One of the things that makes the ADK park so great is our mix of working forest and Forest Preserve. My only gripe is that the DEC does not allow natural fires to burn in remote locations.

  3. Mick says:

    John, here is some good information for your readers. I hope you appreciate this as well:


    We often overlook the impact of invasive plants, but they can easily and severely disrupt forest ecosystems.

    There is a lot of focus on insect infestation , as there should be. Western New York just got hit hard. Most people have heard about the millions of acres of forest die off in Colorado and Quebec. Something like this could just as easily happen in the Adirondacks.

    DEC needs to have a clear stand on this position. I remember when Pete Grannis said they’d worry about it when it happened. That doesn’t sound like good planning to me.

  4. John Warren says:

    So, not a shred of actual evidence.

    If you want to see forests that haven’t fully recovered – take a look around the Adirondacks and see what 100 years of pulp and paper management has wrought on private lands. Any logger working in the woods today who I’ve talked to (and there aren’t to many of them) says that the small trees they’re cutting are the result of past unsustainable management practiced by private landowners – mostly paper companies.

  5. John Warren says:

    Mick, let’s see just how much BS you are trying to pass off as fact. How about you provide the source for your claim that “Pete Grannis said they’d worry about it when it happened”

    BTW, I’m aware of the issues with invasives. The Almanack has covered them extensively for years: https://www.adirondackalmanack.com/tag/invasive-species

  6. Mick says:

    Hi John,

    Perhaps this will clarify my statement:

    Invasive species

    Grannis said the DEC is very concerned about, and also overwhelmed by, the quick spread of invasive species. If tree-killing bugs like the Asian longhorned beetle and emerald ash borer get into the Forest Preserve, it could cause state constitutional problems because the main way to stem the spread of these insects is to cut trees, which isn’t allowed in the Preserve. Grannis said the DEC does not have a plan about what to do if this happens.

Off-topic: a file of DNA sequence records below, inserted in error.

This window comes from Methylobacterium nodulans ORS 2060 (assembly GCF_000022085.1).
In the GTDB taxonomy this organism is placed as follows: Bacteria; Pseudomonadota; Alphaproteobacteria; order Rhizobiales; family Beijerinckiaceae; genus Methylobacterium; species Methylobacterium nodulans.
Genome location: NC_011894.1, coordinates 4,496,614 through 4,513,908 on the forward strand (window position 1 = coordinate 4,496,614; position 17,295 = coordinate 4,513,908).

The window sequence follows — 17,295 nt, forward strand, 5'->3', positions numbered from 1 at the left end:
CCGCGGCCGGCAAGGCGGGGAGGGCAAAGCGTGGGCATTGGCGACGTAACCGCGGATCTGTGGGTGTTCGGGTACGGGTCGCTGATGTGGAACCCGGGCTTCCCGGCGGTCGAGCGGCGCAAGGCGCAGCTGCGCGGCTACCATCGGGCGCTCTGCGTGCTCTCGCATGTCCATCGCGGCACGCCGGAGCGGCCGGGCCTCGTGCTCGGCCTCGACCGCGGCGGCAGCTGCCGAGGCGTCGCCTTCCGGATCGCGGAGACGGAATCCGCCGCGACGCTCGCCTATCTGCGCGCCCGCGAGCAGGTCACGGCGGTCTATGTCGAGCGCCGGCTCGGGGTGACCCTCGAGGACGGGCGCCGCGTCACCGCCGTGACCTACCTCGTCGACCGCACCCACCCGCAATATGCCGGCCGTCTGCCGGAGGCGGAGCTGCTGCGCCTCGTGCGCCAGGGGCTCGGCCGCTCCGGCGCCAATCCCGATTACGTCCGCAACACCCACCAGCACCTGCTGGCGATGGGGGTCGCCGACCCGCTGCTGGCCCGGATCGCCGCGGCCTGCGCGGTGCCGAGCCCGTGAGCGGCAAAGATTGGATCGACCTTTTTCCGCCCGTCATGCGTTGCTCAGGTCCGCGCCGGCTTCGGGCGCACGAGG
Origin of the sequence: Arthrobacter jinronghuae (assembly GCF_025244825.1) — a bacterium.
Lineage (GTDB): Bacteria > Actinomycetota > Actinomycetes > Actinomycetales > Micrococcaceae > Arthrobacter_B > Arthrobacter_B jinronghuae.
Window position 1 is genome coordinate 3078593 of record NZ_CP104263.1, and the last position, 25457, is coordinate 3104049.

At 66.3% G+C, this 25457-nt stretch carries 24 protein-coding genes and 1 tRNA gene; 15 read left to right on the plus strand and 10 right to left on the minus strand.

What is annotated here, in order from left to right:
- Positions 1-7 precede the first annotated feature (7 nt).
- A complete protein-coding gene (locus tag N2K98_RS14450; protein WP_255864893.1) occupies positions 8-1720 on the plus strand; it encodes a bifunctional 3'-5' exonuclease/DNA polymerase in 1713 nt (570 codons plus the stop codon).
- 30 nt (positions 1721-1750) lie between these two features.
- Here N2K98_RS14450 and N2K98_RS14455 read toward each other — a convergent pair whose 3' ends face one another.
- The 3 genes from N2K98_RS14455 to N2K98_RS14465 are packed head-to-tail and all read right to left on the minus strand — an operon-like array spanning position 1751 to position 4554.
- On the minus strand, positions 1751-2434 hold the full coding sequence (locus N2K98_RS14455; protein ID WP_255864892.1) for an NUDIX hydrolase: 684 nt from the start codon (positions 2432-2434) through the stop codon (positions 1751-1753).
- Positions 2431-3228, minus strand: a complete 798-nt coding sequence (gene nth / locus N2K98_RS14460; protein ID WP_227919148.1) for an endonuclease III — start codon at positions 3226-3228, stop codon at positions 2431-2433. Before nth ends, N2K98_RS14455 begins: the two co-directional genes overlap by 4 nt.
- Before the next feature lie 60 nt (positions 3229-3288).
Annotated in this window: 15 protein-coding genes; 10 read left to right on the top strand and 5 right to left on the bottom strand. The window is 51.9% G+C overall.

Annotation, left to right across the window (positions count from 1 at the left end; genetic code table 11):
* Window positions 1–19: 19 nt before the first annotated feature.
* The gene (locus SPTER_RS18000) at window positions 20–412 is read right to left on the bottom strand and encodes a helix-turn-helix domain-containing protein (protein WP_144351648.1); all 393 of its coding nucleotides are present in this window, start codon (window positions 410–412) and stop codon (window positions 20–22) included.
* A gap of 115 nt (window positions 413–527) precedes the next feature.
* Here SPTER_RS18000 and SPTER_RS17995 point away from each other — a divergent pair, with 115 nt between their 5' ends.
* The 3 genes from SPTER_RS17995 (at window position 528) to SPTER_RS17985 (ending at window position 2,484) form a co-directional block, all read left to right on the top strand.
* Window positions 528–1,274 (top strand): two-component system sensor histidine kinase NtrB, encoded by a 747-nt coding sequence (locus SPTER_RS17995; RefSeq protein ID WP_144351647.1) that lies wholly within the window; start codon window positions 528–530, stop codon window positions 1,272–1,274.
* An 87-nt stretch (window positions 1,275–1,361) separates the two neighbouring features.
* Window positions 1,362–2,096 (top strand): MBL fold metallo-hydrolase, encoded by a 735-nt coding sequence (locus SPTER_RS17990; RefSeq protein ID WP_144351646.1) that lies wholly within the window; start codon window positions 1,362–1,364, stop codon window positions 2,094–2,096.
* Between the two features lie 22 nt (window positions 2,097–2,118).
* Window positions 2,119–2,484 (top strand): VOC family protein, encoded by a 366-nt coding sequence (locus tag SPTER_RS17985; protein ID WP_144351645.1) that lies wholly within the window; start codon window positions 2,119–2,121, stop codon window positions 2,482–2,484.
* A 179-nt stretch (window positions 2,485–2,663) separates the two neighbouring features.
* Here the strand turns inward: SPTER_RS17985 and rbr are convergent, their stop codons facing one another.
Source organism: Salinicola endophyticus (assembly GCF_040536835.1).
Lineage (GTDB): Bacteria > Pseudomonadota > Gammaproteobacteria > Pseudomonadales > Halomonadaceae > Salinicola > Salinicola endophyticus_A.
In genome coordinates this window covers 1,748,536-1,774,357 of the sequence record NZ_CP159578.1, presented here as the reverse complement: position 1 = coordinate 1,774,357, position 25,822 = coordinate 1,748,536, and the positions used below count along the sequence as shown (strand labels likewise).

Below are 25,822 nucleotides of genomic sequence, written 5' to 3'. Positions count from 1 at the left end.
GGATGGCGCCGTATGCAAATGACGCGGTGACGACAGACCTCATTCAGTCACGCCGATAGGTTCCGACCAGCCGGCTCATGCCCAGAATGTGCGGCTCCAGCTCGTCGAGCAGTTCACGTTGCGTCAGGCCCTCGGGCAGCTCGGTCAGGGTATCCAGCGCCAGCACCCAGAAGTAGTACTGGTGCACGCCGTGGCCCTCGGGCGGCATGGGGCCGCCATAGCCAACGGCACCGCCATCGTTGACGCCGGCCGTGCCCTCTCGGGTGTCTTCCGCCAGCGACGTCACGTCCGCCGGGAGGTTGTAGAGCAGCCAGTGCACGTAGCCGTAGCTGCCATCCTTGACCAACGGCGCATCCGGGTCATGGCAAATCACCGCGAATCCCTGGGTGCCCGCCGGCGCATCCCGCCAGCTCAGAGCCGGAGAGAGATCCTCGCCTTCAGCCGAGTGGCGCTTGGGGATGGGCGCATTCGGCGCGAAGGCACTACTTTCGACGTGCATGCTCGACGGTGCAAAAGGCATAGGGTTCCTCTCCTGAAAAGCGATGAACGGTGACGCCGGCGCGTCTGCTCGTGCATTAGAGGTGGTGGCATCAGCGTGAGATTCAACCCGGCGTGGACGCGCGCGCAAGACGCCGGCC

Here’s the link:


    John, who were the private landowners and loggers you spoke with?

    John, are you familiar with sustainable forest management practices, and the Forest Stewardship Council?

    Did you have a chance to watch the video on forest protection and invasive species?

  7. Mick says:

    Hi John, this is from McCrea Burnham of the DEC:

    To the best of my knowledge that does not exist. The Department has not developed plans for hypothetical outbreaks of bugs. We have also found that any kind of generic plan would be pointless. We have the Sirex Woodwasp in the Adirondack Park now, at this point all we are doing is studying the bug and monitoring the situations.

    If and when we get EAB or ALB in the Adirondack Park, the action plans would look very different. Quite possible in the case of EAB, we may do nothing which would be following in the footsteps of many other states in declaring defeat. We know the ALB has be successfully eradicated in few places, so there may be a push to eradicate ALB.

    The Department hosted two round tables to discuss this topic publicly. Attached you will find 2 power points which were included in the response to you that are on this very subject, but they are not plans and were used just for discussion purposes.


    • Bob says:

      What is McCrea Burnham, position in DEC? I don’t think it’s impossible for DEC to have preplan that could even include cutting. They do lots of cutting now when there is a fire, rescue, hurricane, ice storm..etc That must be done under certain emergency auspices.